Tanya and Darren's Travels travel blog

Swayambhunath Temple (Monkey Temple)

2 Monkeys!!

Monks overlooking Kathmandu

Masks For Sale

Monkey overlooking Cremation Ghats

Tanya With The Sadhus At Pashupatinath Temple

Darren With The Sadhus

At Bodnath Stupa

Darren With Lord Buddha


On Sept 17th in the afternoon we walked out to Swayambhunath Temple known affectionately as The Monkey Temple due to the hordes of monkeys that adorn the grounds. It is an important site for both Hindus and Buddhists, as both were seen in plenty. The monkeys were highly entertaining, since they were surprisingly calm and you could pretty much walk right up to them. The best part was The Monkey Pool....which was exactly as the name suggests. It was like watching human families with loads of children on a summer's day at a poolside venue. The toddler monkeys cannonballed from treetops into the water, some pushed each other in, while others were merely content with just doing lopsided breaststrokes from one end to the other. The parents mostly sat idly by, watching to make sure the toddlers would return to the water's surface, occasionaly taking a dip themselves. Unfortuantely, before we had gotten to the pool our camera's battery died out and therefore have no footage of the comedic scenes. More info here: http://www.sacredsites.com/asia/nepal/swayambhunath_stupa.html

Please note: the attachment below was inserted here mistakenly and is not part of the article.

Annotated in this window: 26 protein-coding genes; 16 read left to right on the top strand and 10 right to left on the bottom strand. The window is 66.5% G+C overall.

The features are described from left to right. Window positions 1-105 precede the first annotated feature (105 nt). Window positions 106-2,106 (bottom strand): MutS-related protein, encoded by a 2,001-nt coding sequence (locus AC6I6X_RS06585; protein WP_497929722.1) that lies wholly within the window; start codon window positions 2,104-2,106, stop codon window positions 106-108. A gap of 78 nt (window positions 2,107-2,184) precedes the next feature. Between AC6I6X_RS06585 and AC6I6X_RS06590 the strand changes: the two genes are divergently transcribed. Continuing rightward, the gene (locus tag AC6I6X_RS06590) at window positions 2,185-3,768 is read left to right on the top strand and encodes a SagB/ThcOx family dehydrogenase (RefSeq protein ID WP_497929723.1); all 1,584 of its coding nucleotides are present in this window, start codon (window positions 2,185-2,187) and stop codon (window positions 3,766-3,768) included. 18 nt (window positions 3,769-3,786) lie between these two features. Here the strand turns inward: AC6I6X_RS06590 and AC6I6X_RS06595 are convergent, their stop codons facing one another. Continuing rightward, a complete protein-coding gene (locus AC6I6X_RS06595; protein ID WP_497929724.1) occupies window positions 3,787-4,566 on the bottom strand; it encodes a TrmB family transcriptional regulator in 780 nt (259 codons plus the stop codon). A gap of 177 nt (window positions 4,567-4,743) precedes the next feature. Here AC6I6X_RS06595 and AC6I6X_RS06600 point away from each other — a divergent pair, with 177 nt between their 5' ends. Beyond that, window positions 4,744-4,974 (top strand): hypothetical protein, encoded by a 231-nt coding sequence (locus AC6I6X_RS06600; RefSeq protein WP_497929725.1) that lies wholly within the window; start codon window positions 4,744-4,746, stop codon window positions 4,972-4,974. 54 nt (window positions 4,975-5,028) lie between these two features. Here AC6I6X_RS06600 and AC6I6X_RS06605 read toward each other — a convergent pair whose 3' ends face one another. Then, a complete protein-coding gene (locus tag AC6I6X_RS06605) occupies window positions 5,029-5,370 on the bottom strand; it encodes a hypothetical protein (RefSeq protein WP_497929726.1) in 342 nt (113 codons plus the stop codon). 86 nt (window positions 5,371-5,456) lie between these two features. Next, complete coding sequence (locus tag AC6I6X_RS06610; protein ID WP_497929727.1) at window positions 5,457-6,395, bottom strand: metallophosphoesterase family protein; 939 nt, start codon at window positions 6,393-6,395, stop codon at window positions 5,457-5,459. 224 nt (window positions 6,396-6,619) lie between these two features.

On Sept 19th we headed to the Pashupatinath Temple, the most holy temple in Nepal. Creamation services take place here all day on platforms called Arya Ghats. The bodies are burned under wood and branches, the cremains later pushed into the sacred Bagmati River. Read more about it here: http://www.asiaexplorers.com/nepal/pashupatinath.htm

We had the opportunity to have our pictures with some Sadhus (holy men) and Tanya was simply ecstatic with these new pictures.

From here we walked to Boudhanath Stupa, one of the largest Buddhist Stupas in the world. It was fantastic to walk between two diffent religious sacred sites, one being Hindu and the other Buddhist, within a 20 minute walk. We were able to circumnambulate (walk around clockwise) around the great stupa ducking into shops or small monasteries on the outskirts. We were able to sit with several monks in one of the monasteries and were free to take pictures and videos, something that was fairly hard (or inappropriate) to do while in the monasteries in Tibet. Lots of pictures here if you're interested: http://www.boudhanath.com/

A great day of religious sightseeing!!

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